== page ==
Ryijy Textile Rugs-Vintage and Modern Styles

rag rugs
1m x 1m textile knotted rag rug by Laura Lee Burch

I made several hand knotted rugs and wall hangings about 9 years ago; they were useful but seemed to be more artful than utilitarian. In my sewing studio I had accumulated many fabric scraps, organized in bags by color.  When I looked at the pallet of colors and textured textiles they seemed like pots of color ready to be woven together to create something beautiful! I was never able to accurately calculate the number of hours it took me to make one  1m. x 1m carpet but I’d guesstimate around 20 hours to cut strips of fabric, knot them onto a plastic grid and trim the fabric.

blue rag rug
1m x 1m blue knotted textile rug by Laura Lee Burch
rag rug style wall hanging
38cm x 38cm knotted pink Heart Wall Hanging by Laura Lee Burch

Because of my earlier foray into textile carpets, the Ryijy (rough and shaggy pile) Rug Exhibit in Budapest last summer interested me. The early Ryijy carpets (as early as the 9th century) weave alternates a knotted pile with a tapestry weave; these carpets are the most famous Finnish textile. Ryijy carpets started as black, gray and white, later plant dyes were used to add color and it was only in modern invention of synthetic dyes that the carpet colors became brightly colored. Ryijys carpets were originally made for a brides trousseau, as coverlets, bedding, prayer carpets and pieces for special occasions that were later hung inside the house. As the carpet evolved it’s beauty and artistry brought it into the realm of home decor. The carpets are works of art, detailed, tactile and colorful!

Ryijy Rug Exhibit Budapest
Ryijy Rug Exhibit Budapest
Ryijy carpet
Early Ryijy carpet-geometric motif

Early Ryijy carpet

Early Ryijy carpet

Ryijy Rug-geometric
Ryijy Rug-geometric motif and muted colors

The folk art and Geometric patterned  themes of Ryijy carpets of the 1920’s and 30’s was changed by several innovative artists.  Eva Brummer was originally a painter, she made water color paintings as preliminary designs for her carpets, she chose the threads and closely monitored the carpet weaving by professional weavers. Ms. Brummer wanted to show feelings and sensitivity, she used soft forms and colors in her carpets. Long and rough piles helped to give the carpet surfaces softness. Her favorite subjects were hour glasses and crosses.  Another style changing artist was Uhra Simberg-Ehrstrom, in her artistic infancy her carpets evoked dreamlike feelings, later she wove large strips of rich color, she used many shades of a hue which made the weaving difficult. The artist Ritva Puotila also changed the look of Ryijy carpets by using new materials in her weaving such as paper string, silk and metal. Ms. Puotila often used Finnish folk designs as a motif but made them look very modern, she designed for the Finnrya company who used machines to weave Ryijy carpets. My favorite fact about the Ryijs carpets stated that the longest of the carpets were often hung on the wall, overlapped onto a sofa and continued onto the floor; an interesting look!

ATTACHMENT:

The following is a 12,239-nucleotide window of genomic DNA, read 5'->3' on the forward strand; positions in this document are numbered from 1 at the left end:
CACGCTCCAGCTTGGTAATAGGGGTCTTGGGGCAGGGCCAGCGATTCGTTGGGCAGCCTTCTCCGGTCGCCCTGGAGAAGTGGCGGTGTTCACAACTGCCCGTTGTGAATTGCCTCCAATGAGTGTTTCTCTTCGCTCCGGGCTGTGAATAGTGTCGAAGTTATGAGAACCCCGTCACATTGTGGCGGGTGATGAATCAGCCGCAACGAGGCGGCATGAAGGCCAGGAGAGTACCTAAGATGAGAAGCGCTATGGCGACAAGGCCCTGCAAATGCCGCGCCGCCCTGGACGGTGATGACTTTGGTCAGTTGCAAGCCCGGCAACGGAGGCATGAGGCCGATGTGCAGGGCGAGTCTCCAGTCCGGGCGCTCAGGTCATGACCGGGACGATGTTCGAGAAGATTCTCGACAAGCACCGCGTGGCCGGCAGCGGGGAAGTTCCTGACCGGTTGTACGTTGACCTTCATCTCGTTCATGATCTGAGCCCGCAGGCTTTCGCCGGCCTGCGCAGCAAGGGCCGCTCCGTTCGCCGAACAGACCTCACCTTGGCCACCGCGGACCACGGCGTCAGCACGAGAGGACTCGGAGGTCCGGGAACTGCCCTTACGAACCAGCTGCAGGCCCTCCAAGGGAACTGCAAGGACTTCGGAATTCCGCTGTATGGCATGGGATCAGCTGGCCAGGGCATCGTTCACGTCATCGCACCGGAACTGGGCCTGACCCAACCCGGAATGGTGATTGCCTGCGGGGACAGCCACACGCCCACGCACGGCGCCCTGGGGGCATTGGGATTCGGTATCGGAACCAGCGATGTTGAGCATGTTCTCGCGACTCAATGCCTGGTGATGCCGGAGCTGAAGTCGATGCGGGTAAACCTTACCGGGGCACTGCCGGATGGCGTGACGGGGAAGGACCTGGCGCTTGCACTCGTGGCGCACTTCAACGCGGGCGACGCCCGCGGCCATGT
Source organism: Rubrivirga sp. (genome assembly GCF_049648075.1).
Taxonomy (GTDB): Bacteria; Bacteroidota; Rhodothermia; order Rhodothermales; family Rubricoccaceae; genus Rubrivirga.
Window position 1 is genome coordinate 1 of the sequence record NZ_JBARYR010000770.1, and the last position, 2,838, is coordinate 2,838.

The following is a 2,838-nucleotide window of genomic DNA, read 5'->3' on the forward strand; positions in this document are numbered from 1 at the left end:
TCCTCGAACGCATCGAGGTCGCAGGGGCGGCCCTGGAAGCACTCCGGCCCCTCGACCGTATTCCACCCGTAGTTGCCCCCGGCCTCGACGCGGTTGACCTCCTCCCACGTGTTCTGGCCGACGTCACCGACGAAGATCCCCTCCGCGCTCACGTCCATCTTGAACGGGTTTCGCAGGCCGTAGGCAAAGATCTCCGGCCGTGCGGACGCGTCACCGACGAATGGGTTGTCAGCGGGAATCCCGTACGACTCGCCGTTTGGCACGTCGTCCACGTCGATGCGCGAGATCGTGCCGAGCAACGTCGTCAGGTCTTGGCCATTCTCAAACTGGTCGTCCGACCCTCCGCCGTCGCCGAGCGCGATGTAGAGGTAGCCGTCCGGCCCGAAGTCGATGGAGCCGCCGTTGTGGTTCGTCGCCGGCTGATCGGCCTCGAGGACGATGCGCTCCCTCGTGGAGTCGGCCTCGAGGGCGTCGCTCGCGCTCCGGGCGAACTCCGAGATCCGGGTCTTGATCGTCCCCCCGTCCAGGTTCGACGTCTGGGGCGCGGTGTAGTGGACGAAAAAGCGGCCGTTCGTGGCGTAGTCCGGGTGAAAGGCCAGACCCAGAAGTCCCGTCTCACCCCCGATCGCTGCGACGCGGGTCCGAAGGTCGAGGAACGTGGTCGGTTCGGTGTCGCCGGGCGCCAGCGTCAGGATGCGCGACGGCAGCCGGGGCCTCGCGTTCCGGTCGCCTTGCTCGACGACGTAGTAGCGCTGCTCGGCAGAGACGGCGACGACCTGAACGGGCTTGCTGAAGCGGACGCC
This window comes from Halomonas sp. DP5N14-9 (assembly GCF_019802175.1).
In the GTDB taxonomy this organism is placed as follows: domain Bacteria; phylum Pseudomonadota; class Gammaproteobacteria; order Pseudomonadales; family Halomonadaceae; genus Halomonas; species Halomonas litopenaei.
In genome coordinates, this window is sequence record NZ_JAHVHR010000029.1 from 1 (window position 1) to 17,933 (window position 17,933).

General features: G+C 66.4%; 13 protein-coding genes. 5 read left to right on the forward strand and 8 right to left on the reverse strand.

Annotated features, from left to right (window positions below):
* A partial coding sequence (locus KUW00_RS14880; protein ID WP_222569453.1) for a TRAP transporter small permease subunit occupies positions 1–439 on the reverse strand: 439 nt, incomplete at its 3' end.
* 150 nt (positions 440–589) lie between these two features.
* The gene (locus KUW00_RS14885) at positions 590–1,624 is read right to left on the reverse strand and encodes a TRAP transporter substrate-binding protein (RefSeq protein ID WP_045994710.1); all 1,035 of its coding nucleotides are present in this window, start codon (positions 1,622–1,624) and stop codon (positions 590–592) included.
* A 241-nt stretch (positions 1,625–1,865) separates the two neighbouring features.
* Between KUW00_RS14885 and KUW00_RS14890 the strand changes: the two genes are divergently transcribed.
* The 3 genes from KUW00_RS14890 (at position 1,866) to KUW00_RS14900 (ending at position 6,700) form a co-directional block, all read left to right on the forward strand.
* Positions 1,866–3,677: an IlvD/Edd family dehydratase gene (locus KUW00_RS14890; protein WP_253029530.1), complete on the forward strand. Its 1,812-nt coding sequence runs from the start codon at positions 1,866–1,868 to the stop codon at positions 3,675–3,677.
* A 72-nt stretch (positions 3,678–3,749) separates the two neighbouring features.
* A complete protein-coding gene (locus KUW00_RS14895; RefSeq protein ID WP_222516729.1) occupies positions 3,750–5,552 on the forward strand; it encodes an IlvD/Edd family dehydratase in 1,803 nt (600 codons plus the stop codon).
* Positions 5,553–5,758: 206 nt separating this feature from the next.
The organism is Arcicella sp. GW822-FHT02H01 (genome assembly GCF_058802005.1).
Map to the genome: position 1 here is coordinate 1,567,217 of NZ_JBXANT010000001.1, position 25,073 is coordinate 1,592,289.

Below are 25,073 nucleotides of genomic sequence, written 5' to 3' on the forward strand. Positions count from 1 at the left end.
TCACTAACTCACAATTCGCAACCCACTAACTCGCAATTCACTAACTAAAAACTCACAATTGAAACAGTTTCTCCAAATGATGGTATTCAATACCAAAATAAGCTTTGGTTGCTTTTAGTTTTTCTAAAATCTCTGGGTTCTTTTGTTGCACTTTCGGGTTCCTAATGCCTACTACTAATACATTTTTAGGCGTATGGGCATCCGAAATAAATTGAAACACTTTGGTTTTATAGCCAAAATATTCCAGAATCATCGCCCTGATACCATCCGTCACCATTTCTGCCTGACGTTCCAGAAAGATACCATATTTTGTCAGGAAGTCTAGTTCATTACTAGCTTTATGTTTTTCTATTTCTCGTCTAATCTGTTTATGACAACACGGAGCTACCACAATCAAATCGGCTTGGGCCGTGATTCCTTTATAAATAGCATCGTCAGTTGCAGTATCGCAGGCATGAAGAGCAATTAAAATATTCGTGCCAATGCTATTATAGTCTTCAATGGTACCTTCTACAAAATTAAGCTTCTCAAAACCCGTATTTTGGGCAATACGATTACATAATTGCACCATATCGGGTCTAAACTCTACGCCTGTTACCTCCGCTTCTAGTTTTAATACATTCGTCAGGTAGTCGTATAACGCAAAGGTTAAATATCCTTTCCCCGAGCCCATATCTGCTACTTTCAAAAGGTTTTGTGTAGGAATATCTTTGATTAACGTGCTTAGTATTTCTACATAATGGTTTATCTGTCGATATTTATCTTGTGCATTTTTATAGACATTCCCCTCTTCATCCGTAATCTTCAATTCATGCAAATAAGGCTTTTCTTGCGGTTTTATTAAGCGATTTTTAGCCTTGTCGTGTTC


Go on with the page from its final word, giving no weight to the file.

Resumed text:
Ryijy Rug-black and white
Ryijy Rug-early style of black and white
Ryijy Rug-geometric and colorful
Ryijy Rug-geometric and colorful
Ryijy Rug-geometric and muted colors
Ryijy Rug-geometric and muted colors
Ryijy Rug-geometric and blue and grey
Ryijy Rug-geometric, hour glass motif
Ryijy Rug-geometric and green
Ryijy Rug-geometric and green
Ryijy Rug-geometric and red dot
Ryijy Rug-geometric and red dot
Ryijy Rug-geometric and purple
Ryijy Rug-geometric and purple
Ryijy rug-modern
Ryijy rug-modern colors
Ryijy Rug-geometric and patterned
Ryijy Rug-floral pattern
Ryijy Rug-long pile
Ryijy Rug-long pile and revolutionary materials
Long pile
Long pile and revolutionary materials
long pile
long pile
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